So, what exactly is Cash? Or is it just best not to know?
I think it’s best to maintain a level of mysteriousness with what Cash is, and what her shadow is, but I can say that she’s deeply human first and foremost. Although she is nonverbal, she has her own personality and way of communicating. Her shadow is one of the biggest ways she communicates. But when writing the story I didn’t want to define Cash too strictly mostly because it’s important that she starts conversations about the story’s themes and issues rather than ending them. Despite her nonverbal nature, she fosters conversation and thought about stuff nobody in the neighborhood probably had to encounter so face-to-face before. And of course that extends out to fostering conversation and thought to the readers of the story.
There are a lot of different topics available for discussion through this piece, like family dynamics, how we treat those who are different from us, and our dependence on technology. What kinds of discussions were you hoping for from this story?
My main goal in writing this story when I first drafted it was to have a nonverbal character possibly on the autism spectrum who has agency and power in the story—and that power should not be hers in spite of her neurodivergence but because of it. I think as I revised the story this goal changed slightly. It became less important to have Cash have power and more important for her to have depth and the ability to communicate—and to show how her different type of communication is regarded by the neighborhood and her stepmother, Oona. Showing Cash and her shadow in ambiguous terms that Oona—and the reader—are trying to sort through raises those discussions about families and how we treat those who are different, particularly those who have what we define as a disability or a different ability. I was hoping for discussions about how people who are different are often stripped of their complexities when being described—they are either good or bad—and how people who are different are often unable to communicate not because they can’t but because it’s difficult to decipher their communication methods when you’re only listening for a certain type of talking. I was also hoping for discussions about the complexities of our dependence with technology—because it can be both good and bad. Bad if you’re using it to isolate yourself, but good because it allows different voices to speak. Bad if you stay afraid of it and use your fear to guide how you interact with it, but good if you learn to think critically about it and learn to interact with it in a less one-sided way. I don’t present a lot of answers for these issues I raise in the story—such as how to treat people deemed different, how to navigate family dynamics, how to interact with our increasing dependence on technology—but I did want these issues to be discussed and thought about critically.
It seems almost like being taken by Cash is a good thing, like the boy who suddenly learned to play all of Beethoven and dedicated his time to becoming a pianist. Should we see Cash as benevolent or malevolent?
Cash is a human being, so she has the potential for being either benevolent or malevolent. Her shadow aspect is simply her way of communicating. It isn’t good or bad, really—but is a force of change, as communication often is. And because change is often treated with suspicion and sometimes even fear, it’s easy to think the shadow and Cash are only malevolent, bad forces in the neighborhood that are taking control over people. I think it’s a sticky situation to describe a person as completely good or bad, so Cash is really no different for me, though the shadow is meant to be a creepy force in the neighborhood and therefore for the reader. It’s creepy because it’s supposed to be something that makes people think and question what it is, what it’s doing, and what it means.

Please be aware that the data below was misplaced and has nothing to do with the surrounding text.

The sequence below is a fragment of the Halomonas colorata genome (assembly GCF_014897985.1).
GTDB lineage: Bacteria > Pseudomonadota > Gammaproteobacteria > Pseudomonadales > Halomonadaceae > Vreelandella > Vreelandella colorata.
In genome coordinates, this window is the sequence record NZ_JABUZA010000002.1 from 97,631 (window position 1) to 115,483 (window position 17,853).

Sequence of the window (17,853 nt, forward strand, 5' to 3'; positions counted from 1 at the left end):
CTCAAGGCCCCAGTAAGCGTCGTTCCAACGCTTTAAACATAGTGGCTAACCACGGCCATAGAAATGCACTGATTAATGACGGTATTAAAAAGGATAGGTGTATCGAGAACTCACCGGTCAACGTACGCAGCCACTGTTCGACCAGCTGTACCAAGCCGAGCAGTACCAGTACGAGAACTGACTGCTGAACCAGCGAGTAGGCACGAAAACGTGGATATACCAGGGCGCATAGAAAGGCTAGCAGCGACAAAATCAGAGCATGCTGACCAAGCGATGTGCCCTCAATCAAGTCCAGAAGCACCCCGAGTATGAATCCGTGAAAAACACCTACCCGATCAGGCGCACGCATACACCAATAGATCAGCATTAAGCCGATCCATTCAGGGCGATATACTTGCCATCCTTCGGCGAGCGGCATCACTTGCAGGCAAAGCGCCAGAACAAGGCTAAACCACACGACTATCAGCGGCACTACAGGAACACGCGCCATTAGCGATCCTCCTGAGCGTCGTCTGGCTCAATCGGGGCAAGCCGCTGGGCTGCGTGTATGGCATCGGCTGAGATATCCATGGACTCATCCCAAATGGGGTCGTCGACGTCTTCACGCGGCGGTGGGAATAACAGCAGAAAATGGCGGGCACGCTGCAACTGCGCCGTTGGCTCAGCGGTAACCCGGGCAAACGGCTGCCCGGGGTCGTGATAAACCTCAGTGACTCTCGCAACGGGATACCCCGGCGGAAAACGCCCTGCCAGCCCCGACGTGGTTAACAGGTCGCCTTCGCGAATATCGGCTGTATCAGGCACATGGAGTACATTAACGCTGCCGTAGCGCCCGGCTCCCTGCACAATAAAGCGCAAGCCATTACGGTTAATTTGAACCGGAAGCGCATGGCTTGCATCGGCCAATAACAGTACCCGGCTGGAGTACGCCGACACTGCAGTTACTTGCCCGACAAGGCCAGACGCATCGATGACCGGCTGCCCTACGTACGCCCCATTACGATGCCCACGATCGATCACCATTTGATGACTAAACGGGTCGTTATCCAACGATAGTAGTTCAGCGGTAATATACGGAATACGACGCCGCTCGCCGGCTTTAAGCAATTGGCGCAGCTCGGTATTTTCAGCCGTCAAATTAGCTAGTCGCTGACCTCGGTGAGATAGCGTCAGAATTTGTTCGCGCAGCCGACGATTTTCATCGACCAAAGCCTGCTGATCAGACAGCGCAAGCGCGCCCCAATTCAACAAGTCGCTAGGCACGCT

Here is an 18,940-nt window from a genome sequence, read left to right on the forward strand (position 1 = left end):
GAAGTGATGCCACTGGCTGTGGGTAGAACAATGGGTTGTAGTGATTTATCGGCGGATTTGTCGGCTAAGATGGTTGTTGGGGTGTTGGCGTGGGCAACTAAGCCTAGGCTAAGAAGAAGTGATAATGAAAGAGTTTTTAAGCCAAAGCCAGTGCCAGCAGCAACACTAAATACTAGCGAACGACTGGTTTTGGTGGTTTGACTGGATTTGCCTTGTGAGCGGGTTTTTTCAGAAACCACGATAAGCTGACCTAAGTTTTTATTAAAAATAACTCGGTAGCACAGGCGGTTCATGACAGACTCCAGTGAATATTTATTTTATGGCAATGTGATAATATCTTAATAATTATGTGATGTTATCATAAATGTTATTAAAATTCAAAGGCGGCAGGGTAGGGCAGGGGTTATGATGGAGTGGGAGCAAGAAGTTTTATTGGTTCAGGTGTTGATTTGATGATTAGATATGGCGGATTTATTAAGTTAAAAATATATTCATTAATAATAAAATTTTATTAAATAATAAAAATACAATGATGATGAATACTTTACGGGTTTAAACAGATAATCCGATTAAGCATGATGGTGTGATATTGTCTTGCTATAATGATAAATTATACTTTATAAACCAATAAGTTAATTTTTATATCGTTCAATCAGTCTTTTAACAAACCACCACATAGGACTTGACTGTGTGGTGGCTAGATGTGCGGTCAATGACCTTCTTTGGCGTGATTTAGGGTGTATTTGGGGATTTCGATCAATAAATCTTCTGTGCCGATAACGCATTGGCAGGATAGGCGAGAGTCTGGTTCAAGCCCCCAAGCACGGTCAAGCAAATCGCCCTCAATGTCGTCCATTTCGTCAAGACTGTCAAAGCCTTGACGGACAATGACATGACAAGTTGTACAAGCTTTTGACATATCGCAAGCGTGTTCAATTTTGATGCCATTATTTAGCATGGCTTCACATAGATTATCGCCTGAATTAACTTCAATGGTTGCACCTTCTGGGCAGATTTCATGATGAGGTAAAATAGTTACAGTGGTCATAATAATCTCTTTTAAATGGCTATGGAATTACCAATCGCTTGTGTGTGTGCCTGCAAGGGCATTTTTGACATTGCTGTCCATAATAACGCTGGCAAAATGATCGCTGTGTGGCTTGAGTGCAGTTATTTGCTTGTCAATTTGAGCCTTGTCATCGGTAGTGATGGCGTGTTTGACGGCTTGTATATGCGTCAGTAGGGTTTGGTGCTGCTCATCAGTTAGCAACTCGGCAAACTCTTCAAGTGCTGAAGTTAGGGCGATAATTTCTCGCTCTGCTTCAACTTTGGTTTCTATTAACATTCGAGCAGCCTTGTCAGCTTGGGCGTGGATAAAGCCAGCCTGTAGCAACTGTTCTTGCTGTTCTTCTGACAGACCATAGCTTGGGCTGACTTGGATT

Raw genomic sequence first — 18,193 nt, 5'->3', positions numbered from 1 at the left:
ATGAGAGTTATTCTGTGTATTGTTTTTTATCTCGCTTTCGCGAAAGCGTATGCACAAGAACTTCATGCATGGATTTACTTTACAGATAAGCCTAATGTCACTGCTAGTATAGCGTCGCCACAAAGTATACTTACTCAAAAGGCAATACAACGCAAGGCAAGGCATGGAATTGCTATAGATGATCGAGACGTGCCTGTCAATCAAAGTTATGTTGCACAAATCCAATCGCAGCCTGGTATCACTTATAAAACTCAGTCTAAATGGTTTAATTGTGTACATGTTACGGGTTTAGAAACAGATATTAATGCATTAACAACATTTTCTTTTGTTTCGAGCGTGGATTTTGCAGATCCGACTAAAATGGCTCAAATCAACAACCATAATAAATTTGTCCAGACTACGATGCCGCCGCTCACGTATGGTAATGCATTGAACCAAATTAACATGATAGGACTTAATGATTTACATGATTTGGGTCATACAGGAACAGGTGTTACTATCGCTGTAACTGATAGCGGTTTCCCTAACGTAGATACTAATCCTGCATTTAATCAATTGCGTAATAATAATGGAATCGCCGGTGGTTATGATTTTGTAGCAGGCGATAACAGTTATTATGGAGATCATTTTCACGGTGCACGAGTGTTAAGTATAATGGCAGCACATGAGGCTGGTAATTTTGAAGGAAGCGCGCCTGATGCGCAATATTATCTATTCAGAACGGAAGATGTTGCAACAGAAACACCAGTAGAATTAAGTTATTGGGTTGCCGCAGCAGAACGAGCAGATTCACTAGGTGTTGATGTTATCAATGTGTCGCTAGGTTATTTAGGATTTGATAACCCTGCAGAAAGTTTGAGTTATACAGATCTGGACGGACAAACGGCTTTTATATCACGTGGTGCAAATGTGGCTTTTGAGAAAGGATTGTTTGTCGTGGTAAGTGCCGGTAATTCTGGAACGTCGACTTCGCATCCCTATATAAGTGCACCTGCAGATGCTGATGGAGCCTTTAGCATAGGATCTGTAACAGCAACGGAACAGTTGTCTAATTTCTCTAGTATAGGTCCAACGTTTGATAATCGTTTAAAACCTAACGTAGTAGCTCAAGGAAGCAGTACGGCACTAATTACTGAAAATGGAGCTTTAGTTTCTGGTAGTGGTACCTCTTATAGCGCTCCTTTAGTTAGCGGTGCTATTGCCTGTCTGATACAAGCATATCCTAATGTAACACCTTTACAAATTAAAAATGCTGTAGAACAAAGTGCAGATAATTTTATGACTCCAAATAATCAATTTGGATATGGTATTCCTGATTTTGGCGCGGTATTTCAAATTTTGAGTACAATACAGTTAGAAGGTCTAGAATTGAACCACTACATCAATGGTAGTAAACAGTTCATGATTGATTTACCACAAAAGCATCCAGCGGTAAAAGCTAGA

If you had a message for readers about this story or writing in general, what would you say?
I’ve noticed online and in society in general that people are developing a troubling tendency to want to speak out about their own feelings, beliefs, and lives—all of which are important to speak out about—but they don’t want to listen to anyone who they think doesn’t resemble themselves. As with all my writing, with “Cash’s Shadow” I hope to foster a sense of empathy for people who are easily overlooked or dismissed. There are a lot of different ways to communicate, and there are even more ways to live a worthwhile, meaningful life. So although I’m not a big fan of blatant statement-making in art, I do think that writing and art has the ability to make you see yourself not only so you feel validated, but also so you empathize with people who are different from yourself. With “Cash’s Shadow,” that philosophy sort of guided the way I think about it—communication methods (like writing, art, technology, etc.) can be vehicles for empathy, if that’s how we decide to use them.
Do you have any previously published pieces you’re particularly proud of?
L’Éphémère Review is a beautiful journal that published a story of mine called “Not Exactly Moonlight and Smooth Jazz” that. like “Cash’s Shadow,” touches on themes of technology. I also write poetry, and am proud to have been included in Milk + Beans and Drunk Monkeys recently this year.
You can read Cass Francis’ piece “Cash’s Shadow” in Issue Eight of The Ginger Collect!